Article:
Earth is Sucking up its Own Water


Researchers have found that Earth is sucking up huge amounts of water. When tectonic plates collide under the ocean, they drag water down into the deep Earth and the process is absorbing about three times more water than previously estimated.

Earth's tectonic plates slide beneath another in a subduction zone. They squeeze water from Earth's surface and fuel volcanoes, which is then released back into the oceans with volcanic eruptions. These inputs and outputs drive a global deep-Earth water cycle. But until now, researchers did not know how much water is being dragged into the Earth's interior.

"This research shows that subduction zones move far more water into Earth's deep interior -many miles below the surface – than previously thought," said Candace Major from National Science Foundation's Division of Ocean Sciences. "The results highlight the important role of subduction zones in Earth's water cycle. "

To conduct this study, researchers selected the deepest ocean trench in the world and listened to the natural seismic rumblings of the earthquake using a network of instruments deployed across the Mariana Trench. The first-of-its-kind seismic study paints a more detailed picture of the Pacific Ocean's plate bending into the trench. As the plates collide and descending plate crawl ever deeper into the Earth's mantle, it brings the water along with it.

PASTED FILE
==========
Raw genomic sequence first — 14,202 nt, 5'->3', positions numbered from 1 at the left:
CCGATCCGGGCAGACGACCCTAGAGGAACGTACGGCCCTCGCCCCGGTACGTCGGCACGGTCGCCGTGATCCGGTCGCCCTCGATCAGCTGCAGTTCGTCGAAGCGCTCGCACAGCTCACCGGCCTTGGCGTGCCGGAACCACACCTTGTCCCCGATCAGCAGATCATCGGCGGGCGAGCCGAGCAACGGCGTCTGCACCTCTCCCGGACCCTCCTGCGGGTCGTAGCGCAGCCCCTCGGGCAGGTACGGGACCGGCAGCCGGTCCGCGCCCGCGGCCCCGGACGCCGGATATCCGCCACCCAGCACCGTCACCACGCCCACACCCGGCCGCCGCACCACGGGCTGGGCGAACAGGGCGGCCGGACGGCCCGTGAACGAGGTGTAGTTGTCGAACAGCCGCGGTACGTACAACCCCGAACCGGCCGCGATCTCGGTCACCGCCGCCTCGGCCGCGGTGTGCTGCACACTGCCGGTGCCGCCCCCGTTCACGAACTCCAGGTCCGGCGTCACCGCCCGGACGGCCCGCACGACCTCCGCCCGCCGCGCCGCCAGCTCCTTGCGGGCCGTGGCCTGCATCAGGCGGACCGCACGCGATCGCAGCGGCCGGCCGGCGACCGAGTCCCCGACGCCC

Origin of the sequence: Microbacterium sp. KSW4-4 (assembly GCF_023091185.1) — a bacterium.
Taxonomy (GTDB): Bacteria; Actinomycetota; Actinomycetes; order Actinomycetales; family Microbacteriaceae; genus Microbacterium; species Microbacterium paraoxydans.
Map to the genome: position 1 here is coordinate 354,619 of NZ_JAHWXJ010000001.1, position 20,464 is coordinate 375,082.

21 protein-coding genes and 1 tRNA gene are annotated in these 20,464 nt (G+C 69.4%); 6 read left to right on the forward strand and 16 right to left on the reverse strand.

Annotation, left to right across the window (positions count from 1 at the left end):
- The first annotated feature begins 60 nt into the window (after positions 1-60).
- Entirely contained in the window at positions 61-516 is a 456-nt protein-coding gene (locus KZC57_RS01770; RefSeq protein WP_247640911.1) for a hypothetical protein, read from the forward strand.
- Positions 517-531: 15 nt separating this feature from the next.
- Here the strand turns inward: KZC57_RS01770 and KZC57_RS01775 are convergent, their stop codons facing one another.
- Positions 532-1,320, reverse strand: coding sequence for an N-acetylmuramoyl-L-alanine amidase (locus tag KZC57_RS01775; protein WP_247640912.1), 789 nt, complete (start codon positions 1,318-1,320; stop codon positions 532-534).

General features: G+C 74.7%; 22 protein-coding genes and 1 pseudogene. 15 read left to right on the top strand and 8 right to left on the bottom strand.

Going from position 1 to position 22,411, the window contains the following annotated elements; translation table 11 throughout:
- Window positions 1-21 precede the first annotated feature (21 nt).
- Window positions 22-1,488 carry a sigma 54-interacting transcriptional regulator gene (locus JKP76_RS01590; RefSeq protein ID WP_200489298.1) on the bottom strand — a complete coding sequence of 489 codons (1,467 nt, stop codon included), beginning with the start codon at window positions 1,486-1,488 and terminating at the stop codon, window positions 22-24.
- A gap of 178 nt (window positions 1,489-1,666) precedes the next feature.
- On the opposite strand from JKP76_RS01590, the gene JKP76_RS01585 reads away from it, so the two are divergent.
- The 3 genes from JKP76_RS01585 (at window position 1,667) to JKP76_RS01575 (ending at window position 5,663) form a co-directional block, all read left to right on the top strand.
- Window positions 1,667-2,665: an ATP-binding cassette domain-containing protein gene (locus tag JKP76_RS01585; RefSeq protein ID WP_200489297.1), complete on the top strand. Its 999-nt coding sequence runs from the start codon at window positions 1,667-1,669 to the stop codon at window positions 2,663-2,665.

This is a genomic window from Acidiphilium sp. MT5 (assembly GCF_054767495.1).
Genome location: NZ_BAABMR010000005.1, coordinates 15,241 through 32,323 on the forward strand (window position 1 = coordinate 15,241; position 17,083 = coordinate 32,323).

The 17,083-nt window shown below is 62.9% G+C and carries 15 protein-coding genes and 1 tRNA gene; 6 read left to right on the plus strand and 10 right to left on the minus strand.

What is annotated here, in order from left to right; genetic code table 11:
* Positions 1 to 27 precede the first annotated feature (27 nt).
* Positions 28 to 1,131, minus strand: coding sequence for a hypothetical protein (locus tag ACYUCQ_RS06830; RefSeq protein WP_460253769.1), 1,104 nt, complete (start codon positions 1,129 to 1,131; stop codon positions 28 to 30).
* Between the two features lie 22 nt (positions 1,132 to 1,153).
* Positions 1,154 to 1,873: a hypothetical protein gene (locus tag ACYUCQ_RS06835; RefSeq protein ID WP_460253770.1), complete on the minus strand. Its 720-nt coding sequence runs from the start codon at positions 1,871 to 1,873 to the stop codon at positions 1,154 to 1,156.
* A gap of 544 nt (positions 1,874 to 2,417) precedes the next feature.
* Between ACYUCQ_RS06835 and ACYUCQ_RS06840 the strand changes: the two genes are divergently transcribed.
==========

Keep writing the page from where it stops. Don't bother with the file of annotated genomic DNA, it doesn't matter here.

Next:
"Previous conventions were based on active source studies, which can only show the top 3-4 miles into the incoming plate," said Chen Cai from Washington University. "They could not be very precise about how thick it is, or how hydrated it is. Our study tried to constrain that. If water can penetrate deeper into the plate, it can stay there and be brought down to deeper depths."

The latest seismic images show an area at the Mariana Trench that extends almost 20 miles beneath the seafloor and holds a considerable amount of water.

"If other old, cold subducting slabs contain similarly thick layers of hydrous mantle, then estimates of the global water flux into the mantle at depths greater than 60 miles must be increased by a factor of about three," said researcher Doug Wiens.

"Does the amount of water vary substantially from one subduction zone to another, based on the kind of faulting that you have when the plate bends? There's been suggestions of that in Alaska and in Central America. But nobody has looked at the deeper structure yet like we were able to do in the Mariana Trench. "

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